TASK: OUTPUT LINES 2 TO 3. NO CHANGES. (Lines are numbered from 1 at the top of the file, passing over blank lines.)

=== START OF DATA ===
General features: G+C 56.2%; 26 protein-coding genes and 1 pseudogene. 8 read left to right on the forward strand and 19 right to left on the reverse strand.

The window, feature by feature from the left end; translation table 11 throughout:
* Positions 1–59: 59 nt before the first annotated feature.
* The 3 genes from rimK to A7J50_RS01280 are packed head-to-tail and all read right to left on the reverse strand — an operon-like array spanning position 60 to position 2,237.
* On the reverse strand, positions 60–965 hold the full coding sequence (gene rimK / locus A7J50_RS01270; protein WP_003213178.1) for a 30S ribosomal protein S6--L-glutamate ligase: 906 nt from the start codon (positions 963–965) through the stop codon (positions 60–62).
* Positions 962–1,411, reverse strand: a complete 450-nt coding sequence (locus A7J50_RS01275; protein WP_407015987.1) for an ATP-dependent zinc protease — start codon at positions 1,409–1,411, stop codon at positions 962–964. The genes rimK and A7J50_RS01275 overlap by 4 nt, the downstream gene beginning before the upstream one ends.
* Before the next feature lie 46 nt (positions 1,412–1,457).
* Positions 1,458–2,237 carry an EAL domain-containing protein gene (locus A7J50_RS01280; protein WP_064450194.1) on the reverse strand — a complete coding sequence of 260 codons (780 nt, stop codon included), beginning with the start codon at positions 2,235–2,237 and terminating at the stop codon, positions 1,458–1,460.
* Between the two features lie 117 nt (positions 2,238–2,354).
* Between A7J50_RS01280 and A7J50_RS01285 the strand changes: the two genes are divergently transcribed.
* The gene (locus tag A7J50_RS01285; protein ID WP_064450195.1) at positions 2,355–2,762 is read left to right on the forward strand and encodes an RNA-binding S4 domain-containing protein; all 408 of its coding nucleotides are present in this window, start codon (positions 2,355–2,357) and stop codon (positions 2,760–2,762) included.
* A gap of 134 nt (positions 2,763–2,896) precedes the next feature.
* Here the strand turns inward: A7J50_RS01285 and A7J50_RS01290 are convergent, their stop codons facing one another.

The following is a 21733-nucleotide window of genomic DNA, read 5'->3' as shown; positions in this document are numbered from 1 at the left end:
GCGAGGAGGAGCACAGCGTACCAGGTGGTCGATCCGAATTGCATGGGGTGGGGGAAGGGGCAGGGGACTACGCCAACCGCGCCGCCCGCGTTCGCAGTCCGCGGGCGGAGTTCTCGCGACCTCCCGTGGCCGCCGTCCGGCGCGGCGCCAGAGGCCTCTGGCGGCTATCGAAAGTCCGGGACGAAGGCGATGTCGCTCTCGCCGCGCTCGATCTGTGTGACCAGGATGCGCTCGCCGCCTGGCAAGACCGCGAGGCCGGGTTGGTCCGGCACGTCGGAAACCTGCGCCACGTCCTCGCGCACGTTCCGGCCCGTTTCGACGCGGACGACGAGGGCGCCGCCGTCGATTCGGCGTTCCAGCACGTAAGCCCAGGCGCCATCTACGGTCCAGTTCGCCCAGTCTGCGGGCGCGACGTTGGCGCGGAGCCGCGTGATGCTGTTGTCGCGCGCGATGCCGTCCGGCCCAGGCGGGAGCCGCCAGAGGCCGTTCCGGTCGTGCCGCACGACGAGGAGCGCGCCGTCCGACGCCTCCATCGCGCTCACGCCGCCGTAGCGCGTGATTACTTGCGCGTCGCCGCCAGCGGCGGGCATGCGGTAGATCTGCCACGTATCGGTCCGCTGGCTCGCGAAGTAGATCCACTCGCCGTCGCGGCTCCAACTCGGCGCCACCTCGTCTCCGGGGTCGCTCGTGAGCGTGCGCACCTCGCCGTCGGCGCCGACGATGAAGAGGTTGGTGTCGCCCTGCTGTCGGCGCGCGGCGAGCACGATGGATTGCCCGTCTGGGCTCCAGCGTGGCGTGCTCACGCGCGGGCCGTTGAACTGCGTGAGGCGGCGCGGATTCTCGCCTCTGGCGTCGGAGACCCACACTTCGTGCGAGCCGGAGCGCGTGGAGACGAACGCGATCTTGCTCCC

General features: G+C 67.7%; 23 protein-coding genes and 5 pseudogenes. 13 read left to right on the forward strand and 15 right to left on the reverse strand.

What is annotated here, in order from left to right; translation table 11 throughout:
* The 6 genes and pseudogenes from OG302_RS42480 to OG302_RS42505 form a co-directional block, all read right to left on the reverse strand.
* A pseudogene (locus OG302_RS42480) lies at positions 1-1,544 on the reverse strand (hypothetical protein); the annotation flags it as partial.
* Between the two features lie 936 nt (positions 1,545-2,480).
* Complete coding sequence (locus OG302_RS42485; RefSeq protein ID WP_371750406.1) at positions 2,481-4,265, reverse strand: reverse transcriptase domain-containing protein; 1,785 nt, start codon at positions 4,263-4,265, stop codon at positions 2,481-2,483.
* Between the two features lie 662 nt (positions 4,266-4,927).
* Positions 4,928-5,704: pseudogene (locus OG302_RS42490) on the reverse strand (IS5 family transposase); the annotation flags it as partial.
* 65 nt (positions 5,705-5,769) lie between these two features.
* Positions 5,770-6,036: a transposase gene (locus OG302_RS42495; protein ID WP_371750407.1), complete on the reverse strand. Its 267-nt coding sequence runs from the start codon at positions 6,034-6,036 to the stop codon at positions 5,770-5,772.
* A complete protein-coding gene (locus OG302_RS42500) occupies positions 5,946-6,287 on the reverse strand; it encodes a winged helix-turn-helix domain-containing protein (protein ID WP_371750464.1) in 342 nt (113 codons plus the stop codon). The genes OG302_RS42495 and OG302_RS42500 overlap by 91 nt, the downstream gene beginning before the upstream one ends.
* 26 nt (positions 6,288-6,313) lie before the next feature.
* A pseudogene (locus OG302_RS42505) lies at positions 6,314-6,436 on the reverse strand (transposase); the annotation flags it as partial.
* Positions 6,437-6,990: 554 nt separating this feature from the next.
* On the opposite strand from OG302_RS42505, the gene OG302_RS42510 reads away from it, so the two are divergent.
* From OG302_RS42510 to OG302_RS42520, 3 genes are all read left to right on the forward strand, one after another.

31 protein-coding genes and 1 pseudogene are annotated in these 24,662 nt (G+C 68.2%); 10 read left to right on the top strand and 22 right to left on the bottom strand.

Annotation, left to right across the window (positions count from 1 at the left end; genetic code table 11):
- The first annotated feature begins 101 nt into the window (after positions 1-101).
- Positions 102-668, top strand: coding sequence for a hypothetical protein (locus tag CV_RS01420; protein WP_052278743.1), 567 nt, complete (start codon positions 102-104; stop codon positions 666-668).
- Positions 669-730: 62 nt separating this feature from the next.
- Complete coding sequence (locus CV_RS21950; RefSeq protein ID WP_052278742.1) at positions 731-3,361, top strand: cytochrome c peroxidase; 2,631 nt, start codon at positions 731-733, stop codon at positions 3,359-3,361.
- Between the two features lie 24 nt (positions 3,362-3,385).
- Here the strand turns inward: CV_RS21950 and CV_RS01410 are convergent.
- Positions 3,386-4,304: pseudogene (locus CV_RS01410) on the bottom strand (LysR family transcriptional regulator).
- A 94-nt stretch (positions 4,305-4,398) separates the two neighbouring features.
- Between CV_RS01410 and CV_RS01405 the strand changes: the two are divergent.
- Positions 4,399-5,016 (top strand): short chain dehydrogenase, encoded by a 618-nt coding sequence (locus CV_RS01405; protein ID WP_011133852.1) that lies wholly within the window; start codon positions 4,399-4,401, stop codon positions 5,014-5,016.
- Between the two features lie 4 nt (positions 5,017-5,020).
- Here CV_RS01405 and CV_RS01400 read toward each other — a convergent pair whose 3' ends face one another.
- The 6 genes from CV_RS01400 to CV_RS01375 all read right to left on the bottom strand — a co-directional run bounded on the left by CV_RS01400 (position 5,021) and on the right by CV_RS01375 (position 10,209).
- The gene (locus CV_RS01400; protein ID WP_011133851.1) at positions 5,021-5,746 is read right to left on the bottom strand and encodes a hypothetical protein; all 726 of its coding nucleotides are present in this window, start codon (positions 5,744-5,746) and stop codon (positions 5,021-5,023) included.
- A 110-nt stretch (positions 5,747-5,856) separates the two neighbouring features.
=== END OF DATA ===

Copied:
The window, feature by feature from the left end; translation table 11 throughout:
* Positions 1–59: 59 nt before the first annotated feature.